Note 3

The second Land Grant Act of 1890 provided up to $25,000 annually to fund instructional programs. Montana Governor Rickards signed a bill in February, 1893, accepting and claiming those endowments. The Montana Agricultural Experiment Station (MAES) was brought in under the auspices of the 1887 Hatch Act which authorized an additional appropriation of public lands, and too, provided an additional $15,000 annually through the second Land Grant Act. To secure that Land Grant funding, the College had to begin formal instruction before July 1, 1893.6

Governor Rickards nominated five Bozeman-area leaders as the local Executive Board. The Board was made official and it was directed to direct and control the affairs of the college, subject only to the general direction and control of the State Board of Education. To meet the funding deadline, an imaginative strategy was employed. While negotiating for a permanent site for the College, it was arranged to commence instruction on April 1, 1893 in the classrooms of the Bozeman Academy, a private prep school, located on the SE corner of Main & 3rd. The eight students of the academy (5 men and 3 women) suddenly found themselves enrolled as students in the College although their academic experience was unaffected.9 

Luther Foster, a professor at the South Dakota Agricultural College, was appointed Acting President of the College. He and three local instructors made up the initial faculty. College classes had begun in time to secure the $40,000 in operating funds from the Federal Government. The federal funds were crucial because of the national depression (Panic of 1893). The precursor of the University of Montana in Missoula was also authorized in 1893 by a combination of legislative action and some political maneuvers. But it was not immediately formally established and funded, and didn’t open for classes until 1895. No buildings were constructed until 1897. The Missoula school completed much of its organizing efforts before the first classes were offered.

The Executive Board in Bozeman selected a permanent College site on the hill south of town, obtained commitments for land, and recruited a faculty. Forty acres of that site at the head of Eighth Avenue was available because it had been set aside for Bozeman’s unsuccessful bid to be the Montana State Capitol. The Local Board appointed the College’s first President, Augustus M. Ryon (MSC's First President 1893-94), a 31- year old established professional mining engineer from New York.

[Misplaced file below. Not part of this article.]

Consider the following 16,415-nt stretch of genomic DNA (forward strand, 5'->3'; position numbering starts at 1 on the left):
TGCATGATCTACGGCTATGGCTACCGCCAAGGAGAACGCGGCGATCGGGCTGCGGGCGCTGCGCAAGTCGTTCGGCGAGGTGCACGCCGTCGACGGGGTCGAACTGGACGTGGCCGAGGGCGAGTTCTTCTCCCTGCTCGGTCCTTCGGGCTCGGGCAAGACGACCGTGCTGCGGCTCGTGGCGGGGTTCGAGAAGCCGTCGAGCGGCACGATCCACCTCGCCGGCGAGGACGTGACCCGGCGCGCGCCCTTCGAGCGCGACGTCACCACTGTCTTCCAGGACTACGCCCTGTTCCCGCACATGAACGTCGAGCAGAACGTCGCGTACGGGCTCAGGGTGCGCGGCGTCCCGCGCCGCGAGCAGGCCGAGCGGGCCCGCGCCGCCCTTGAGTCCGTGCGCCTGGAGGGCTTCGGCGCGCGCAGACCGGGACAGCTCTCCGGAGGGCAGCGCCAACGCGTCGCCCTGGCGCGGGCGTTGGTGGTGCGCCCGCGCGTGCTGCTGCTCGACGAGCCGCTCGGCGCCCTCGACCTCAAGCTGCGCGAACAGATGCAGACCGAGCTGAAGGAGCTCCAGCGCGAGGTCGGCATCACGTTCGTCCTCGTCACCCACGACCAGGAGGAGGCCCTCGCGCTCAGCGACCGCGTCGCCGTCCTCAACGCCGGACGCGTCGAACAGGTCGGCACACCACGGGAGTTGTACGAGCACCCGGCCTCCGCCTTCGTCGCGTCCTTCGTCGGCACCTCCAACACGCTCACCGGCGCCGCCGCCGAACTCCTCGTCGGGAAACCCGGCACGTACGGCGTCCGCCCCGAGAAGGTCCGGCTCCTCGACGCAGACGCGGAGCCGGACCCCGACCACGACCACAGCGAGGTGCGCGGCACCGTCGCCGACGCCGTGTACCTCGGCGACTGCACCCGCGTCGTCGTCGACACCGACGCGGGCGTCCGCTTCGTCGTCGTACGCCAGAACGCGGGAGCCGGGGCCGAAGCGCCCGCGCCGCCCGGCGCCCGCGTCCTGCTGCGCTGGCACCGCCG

Under Ryon's leadership, an academic committee developed a four-year program framing the early intellectual underpinnings of the college. It was organized according to the recently-accepted pattern by which “universities were divided into disciplines and departments, each with a claim to secular, and especially scientific, expertise. The social sciences—political science, economics, sociology, and anthropology—used the methods of science, and especially of quantification, to study history, government, the economy, society, and culture.”12 

Many different college names, all conforming to the intent of the Land Grant Act, were applied during the creation of the College. The name that stuck was used in the first course catalog, “Montana State College of Agriculture and Mechanic Arts,” with the latter part of the name in subdued characters in the 1900-01 College Catalog. The accepted abbreviation was MSC.15  The college’s first motto was “Culture and Skill.18 

With MSC operations now underway, the new faculty and local board confronted the awesome task of giving form to their ideas. What kind of school would be its destiny? “The local Executive Board and the college faculty awaited the opening of the fall term with trepidation. However, a total of 139 students seized the opportunity to attend classes in the fall of 1893. There were deep sighs of relief in Bozeman’s stately homes.”21  Many were enrolled into the preparatory high-school level rather than collegiate-level program. But discussion, argument, disagreement and a contest of wills continued, and before the end of the 1893-94 academic year, Ryon resigned as president. James R. Reid (MSC President, 1894-1904), a 44 years old Presbyterian minister, was appointed President of MSC. Reid gave stability to the College for the next ten years.

MSC became a permanent visual presence in Bozeman by the end of the 19th century.  In 1894, MSC completed construction of the first building on the campus site, the agricultural experiment station, now called Taylor Hall. In 1897, a one-room, dirt floor building, intended to provide shelter from the weather for military drill, was constructed SE of Taylor Hall. The building was also used for social activities and physical exercise. Main Hall (now Montana Hall) opened in 1898. It held the library, classrooms, and laboratories as well as being the administrative center of the campus. Also in 1898, MSC constructed west of Montana Hall a chemistry and physics building (now Traphagen Hall). The heating plant, with space for engineering laboratories, was constructed around the turn of the century. A stone, two-story building was build southeast of Montana Hall for veterinary science, but soon became an engineering laboratory; a frame addition was added in 1900.24 

Annals of MSC during Era 2
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(Last revised: 2021-04-17)